Chelsea toil comes to nothing as Harry Kane hands Tottenham the advantage in Carabao Cup semi-final

Tottenham Hotspur 1-0 Chelsea: A narrow VAR call saw Spurs awarded a first-half penalty kick, which Kane duly converted for a win in the first leg of this semi-final clash

Harry Kane celebrates what proved to be the winner for the hosts
Harry Kane celebrates what proved to be the winner for the hosts

A lead as narrow as that VAR call, and maybe a little lesson in minimalism, from a Tottenham Hotspur that now look so much cannier than this Chelsea side.

Mauricio Pochettino’s side had so much less of the ball, and so fewer shots on goal, but still did enough for this first leg. They did what Chelsea so often used to do to them. Thanks to Harry Kane’s VAR-awarded penalty, Spurs won this League Cup semi-final first 1-0, and also beat Chelsea for the first time in a cup game since the 2008 final of this competition - pointedly, the last time they won a trophy.

Whether they can actually go and knock them out to reach another League Cup final is another matter, but will depend on whether Chelsea can do what they so rarely looked like managing in this match: using all that possession to actually score.

The days when Spurs had a complex about this club - especially in the cups - now seem long gone. So too, however, do the days when Chelsea were defined by a prominent striker.

The contrast with Harry Kane was all the more pointed. His one burst was enough, his one goal enough, at least on the night.

That was one of those moments where you wonder how there was any debate about VAR at all, since it completely killed any tedious debate about whether the decision was incorrect. The replays showed that Kane was onside when put through on 27 minutes, and that there was contact from Kepa Arrizabalaga as the striker went down.

No mistakes there, and none from Kane. He powered the ball past the goalkeeper for another goal from a penalty.

If that was unsurprising, so was the source of the penalty.

Harry Kane was brought down by Kepa Arrizabalag after storming through on goal 

And if the decision vindicated VAR, it did anything but for Sarri’s defensive approach. Their high line was repeatedly caught out by the pace of Spurs over the top, particularly that of Son Heung-Min. Pochettino’s side might even have had a penalty as early as the third minute, when the Korean went down under pressure from Andreas Christensen - who especially struggled with those breaks, and didn’t have his best night as he later missed one of Chelsea’s rare chances from a set-pieces.

This was the greater problem for Chelsea. There was no such stretching of the play at the other end. With Eden Hazard as a false nine, Chelsea kept having to come back out, and it both constrained most of their attacking play and increased the focus on Callum Hudson-Odoi.

He had been brilliant on Saturday against Nottingham Forest when playing wide of Alvaro Morata, as he often put perfect crosses on the striker’s head and set up two goals with his deliveries. There was just no target here, though. With Chelsea saying that Morata was out with a minor hamstring injury, and Hazard so often drifting out of the position, Hudson-Odoi instead had to cut in every time and shoot himself.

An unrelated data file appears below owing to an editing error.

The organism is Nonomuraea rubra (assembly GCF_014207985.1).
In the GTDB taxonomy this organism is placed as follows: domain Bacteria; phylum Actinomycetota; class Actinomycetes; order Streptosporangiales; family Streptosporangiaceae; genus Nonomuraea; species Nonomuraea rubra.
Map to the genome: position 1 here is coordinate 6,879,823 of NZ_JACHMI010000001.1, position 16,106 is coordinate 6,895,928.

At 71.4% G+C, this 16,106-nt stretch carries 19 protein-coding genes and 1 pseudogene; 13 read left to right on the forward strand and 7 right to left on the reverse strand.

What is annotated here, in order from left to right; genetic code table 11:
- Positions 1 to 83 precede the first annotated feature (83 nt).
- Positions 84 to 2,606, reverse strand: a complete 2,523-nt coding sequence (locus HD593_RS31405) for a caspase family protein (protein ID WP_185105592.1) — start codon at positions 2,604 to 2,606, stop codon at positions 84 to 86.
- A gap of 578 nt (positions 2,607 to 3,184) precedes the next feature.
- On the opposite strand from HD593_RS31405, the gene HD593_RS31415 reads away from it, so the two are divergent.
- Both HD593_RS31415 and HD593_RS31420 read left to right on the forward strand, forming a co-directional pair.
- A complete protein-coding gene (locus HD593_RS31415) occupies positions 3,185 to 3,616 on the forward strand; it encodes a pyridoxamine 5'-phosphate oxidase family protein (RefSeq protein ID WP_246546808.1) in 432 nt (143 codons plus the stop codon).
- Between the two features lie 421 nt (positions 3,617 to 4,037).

The Belgian evidently began to feel similarly, as one moment in the second half saw him go and retrieve the ball and fire a low long-range effort at goal, one that Paulo Gazzinaga caught.

VAR was put to good use at Wembley

This was also the frustration for Chelsea. They were naturally having a lot of possession in midfield - and actually doing a very good job of playing around Dele Alli and Christian Eriksen, so much so that they were playing them out of the game - but were again struggling to convert it into something more damaging.

It was a lot of ball, but a lot of toil, with little in the way of opportunities.

Kante had actually been their most involved attacking player, but that was mostly through sudden bursts rather than the subtler stuff his teammates were attempting.

It got so frustrating for Chelsea, in fact, that there was even a moment when Jorginho attempted something he so rarely does: a long shot. It was nowhere near as precise as one of his many, many short passes, as the ball flew well over the bar.

Despite his talents Eden Hazard was unable to find an equaliser for Chelsea

Sarri eventually sacrificed that propensity for possession by bringing on someone direct in Pedro, and someone to aim for in Olivier Giroud.

The pattern had already been set, though, and it was not dictated by Chelsea’s passing patterns.

It was dictated by the fact Spurs are now a more mature team. They now must prove they are a more opportunistic team, by taking the chance to reach that final in the second leg at Stamford Bridge.

The only consolation for Sarri, after all, is that Tottenham’s lead remains as narrow as that VAR call.

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